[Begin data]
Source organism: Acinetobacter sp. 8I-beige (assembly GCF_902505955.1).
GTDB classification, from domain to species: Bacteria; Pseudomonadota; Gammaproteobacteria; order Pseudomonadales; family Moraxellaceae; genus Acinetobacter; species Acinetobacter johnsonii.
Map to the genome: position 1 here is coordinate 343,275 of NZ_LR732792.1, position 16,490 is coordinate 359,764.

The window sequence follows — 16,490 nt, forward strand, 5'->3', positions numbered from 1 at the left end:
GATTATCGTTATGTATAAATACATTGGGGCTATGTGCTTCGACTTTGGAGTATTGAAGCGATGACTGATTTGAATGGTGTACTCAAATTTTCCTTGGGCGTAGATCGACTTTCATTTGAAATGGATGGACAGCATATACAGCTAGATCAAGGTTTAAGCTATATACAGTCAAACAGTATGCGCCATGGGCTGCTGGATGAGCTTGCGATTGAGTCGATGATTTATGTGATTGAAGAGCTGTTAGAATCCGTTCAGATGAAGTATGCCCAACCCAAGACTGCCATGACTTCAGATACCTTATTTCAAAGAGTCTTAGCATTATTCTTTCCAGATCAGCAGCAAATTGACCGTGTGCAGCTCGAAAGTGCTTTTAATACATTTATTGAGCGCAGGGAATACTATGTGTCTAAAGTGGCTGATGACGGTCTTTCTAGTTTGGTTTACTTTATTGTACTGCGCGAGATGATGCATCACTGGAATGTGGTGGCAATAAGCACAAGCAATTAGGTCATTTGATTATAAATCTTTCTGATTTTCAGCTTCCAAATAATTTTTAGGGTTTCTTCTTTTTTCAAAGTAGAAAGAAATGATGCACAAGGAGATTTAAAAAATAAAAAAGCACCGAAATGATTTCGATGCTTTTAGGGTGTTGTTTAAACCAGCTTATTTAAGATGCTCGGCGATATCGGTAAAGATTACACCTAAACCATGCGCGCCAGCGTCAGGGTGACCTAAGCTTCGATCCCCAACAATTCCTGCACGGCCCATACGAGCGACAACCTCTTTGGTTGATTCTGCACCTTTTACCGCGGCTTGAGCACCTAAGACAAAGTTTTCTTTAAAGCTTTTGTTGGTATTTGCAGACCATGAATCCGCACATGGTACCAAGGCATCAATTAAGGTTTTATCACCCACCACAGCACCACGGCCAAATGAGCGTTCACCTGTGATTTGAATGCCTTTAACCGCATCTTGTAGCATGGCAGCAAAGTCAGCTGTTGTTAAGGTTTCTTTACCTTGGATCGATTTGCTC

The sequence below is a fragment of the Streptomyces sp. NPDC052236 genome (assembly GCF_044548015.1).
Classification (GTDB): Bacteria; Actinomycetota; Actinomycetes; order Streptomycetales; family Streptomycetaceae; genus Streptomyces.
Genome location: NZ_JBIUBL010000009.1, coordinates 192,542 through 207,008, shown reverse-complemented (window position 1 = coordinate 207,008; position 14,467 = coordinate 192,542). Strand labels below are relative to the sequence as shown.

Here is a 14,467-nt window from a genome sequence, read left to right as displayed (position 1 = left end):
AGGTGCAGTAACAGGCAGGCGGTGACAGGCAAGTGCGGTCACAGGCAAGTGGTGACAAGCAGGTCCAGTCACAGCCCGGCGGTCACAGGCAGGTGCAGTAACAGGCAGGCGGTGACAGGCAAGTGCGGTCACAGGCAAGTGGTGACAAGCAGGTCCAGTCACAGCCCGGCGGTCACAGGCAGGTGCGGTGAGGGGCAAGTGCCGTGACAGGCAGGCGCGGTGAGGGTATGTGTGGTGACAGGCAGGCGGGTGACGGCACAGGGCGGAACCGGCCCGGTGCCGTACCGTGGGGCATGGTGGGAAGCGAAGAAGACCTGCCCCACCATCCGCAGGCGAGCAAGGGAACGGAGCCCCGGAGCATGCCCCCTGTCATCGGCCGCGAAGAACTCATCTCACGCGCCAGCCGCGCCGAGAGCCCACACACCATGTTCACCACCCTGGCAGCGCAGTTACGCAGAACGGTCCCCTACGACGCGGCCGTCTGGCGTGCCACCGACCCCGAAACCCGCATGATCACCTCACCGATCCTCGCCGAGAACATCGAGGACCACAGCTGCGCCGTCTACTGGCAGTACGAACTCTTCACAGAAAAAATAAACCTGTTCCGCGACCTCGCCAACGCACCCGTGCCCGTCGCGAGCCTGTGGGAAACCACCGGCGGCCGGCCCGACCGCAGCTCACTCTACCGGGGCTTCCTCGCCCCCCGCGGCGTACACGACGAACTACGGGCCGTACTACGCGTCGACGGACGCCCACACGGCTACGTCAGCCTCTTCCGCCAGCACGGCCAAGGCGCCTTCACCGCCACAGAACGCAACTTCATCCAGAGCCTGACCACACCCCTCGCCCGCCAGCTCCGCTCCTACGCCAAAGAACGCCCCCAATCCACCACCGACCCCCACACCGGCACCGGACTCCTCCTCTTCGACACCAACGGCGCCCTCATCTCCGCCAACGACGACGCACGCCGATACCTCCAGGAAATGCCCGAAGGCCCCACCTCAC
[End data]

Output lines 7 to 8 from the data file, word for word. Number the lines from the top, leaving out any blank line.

Classification (GTDB): Bacteria; Actinomycetota; Actinomycetes; order Streptomycetales; family Streptomycetaceae; genus Streptomyces.
Genome location: NZ_JBIUBL010000009.1, coordinates 192,542 through 207,008, shown reverse-complemented (window position 1 = coordinate 207,008; position 14,467 = coordinate 192,542). Strand labels below are relative to the sequence as shown.